Cash profit for the six months to March 31 dropped to its lowest level since 2010 as the bank took a $717 million hit from writedowns and restructuring charges it says are necessary for a more challenging period.
ANZ also reported a $918 million provision for bad and doubtful debts, which was slightly higher than the $900 million it had warned the market to expect when it revised its forecast in March.
It cut its dividend six cents to 80 cents.
“ANZ has continued to see pockets of weakness associated with low commodity prices in the resources sector and in related industries,” the bank said in a statement on Tuesday.
“Increased provision charges in the first half include charges related to a small number of Australian and multi-national resources related exposures.”
Writing ahead of Tuesday’s results, UBS analysts estimated ANZ’s exposure to resource-related impaired assets at $688 million.
While cash profit was down from $3.676 billion a year ago, net profit dropped 21.9 per cent to $2.738 billion. That’s the lowest since it made $1.93 billion in the first half of the 2010 financial year.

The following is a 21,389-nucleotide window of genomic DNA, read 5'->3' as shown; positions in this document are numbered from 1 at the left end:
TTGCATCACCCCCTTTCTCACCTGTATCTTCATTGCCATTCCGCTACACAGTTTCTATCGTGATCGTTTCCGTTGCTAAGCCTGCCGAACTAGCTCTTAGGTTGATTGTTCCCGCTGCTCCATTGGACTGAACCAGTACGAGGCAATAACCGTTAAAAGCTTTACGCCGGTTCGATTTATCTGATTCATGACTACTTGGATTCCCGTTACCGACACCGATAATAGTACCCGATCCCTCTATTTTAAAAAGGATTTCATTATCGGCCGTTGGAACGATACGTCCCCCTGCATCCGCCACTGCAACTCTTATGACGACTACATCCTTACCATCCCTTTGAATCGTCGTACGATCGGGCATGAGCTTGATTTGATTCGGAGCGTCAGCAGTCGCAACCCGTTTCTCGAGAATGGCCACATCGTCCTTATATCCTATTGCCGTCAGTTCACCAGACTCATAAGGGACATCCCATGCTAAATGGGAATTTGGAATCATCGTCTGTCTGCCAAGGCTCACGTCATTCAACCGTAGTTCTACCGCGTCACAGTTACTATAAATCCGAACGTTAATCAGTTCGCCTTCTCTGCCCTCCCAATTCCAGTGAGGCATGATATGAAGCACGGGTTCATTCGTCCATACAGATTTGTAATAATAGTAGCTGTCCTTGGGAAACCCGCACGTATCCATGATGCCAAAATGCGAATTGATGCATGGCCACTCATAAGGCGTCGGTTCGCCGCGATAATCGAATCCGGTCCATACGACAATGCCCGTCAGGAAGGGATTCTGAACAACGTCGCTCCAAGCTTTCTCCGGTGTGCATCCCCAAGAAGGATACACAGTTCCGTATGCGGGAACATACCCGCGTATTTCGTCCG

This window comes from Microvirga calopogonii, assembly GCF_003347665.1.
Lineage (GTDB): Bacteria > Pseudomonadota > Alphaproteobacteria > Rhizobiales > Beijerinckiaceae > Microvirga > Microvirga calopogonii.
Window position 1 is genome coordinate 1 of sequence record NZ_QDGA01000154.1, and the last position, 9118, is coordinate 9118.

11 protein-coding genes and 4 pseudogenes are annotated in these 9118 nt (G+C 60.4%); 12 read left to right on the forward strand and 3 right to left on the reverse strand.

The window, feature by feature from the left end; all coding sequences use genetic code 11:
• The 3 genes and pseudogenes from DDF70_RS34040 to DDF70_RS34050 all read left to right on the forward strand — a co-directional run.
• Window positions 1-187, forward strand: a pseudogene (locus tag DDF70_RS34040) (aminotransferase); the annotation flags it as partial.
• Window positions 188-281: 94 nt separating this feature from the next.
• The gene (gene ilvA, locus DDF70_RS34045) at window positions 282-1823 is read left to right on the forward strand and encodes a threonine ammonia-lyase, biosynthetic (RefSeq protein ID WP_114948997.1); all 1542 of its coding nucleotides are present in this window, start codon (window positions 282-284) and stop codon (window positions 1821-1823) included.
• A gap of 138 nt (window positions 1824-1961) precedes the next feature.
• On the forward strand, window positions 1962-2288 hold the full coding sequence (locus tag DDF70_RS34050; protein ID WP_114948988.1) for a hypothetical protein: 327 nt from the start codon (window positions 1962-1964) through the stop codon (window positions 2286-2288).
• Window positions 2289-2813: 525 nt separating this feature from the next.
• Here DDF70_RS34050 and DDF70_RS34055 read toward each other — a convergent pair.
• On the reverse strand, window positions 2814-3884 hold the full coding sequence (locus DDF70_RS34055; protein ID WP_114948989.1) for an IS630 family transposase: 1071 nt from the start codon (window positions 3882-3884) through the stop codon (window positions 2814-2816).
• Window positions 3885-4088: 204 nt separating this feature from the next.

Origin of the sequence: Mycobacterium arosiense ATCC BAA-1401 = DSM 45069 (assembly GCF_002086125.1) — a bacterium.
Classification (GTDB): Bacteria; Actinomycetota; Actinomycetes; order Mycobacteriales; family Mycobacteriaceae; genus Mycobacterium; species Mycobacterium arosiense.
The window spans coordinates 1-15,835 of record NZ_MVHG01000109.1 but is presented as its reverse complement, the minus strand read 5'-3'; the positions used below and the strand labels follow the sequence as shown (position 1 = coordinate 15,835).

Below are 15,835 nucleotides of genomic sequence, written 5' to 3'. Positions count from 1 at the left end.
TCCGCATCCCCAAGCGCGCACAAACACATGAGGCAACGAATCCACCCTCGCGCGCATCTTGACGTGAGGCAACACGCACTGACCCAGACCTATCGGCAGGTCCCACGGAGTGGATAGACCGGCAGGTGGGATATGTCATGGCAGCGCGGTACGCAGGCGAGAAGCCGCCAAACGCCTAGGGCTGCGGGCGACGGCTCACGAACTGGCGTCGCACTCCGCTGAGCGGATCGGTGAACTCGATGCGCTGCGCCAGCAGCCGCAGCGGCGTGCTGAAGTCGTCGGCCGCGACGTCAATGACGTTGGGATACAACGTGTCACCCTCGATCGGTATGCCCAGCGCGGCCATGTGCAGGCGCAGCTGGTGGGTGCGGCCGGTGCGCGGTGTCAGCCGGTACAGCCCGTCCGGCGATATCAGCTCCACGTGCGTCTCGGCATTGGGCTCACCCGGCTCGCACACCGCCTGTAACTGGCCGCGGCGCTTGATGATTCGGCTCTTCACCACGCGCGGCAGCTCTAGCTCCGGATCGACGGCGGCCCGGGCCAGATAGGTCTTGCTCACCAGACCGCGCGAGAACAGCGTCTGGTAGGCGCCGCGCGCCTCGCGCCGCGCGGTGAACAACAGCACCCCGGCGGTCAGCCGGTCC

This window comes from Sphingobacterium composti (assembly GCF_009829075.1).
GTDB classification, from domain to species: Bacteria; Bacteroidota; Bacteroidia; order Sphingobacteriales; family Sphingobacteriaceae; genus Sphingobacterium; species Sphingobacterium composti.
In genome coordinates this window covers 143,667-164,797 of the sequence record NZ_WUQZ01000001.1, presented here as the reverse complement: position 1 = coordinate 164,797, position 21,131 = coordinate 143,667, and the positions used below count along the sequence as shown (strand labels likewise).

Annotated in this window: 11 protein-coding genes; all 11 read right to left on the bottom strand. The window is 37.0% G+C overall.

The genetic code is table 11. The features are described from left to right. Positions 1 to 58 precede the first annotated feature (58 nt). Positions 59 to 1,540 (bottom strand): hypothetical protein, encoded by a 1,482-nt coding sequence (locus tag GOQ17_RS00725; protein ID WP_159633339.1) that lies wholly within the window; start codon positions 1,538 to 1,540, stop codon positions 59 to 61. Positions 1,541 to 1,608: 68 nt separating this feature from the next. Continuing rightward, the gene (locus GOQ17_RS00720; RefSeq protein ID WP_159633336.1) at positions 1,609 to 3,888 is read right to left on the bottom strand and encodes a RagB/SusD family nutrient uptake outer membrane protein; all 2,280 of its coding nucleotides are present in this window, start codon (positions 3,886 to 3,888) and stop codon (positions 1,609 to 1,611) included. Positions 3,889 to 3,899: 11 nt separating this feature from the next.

Cash return on equity slumped from 14.7 per cent to 9.7 per cent, and IG market analyst Angus Nicholson said there could be more bad news to come for ANZ.
“We probably have seen the worst of it with regards to the resources sector selloff,” Mr Nicholson said.
“The worst of the resources crash is over but with regards to their Asian assets, I don’t think that is totally sorted out just yet.”
ANZ chief executive Shayne Elliott, reporting his first results since taking over from Mike Smith in January, said the $717 million cost of restructuring and consolidating would position the bank for stronger future profit growth.
“This result reflects a challenging period for banking and we have taken the opportunity to move decisively and adapt,” Elliott said.
“For the immediate future, we are in a period of consolidation, simplification and transition.”
ANZ’S FIRST-HALF SLUMP
* Cash profit down 24.3pct to $2.782bn
* Net profit down 21.9pct to $2.738bn
* Interim dividend down six cents to 80 cents, fully franked
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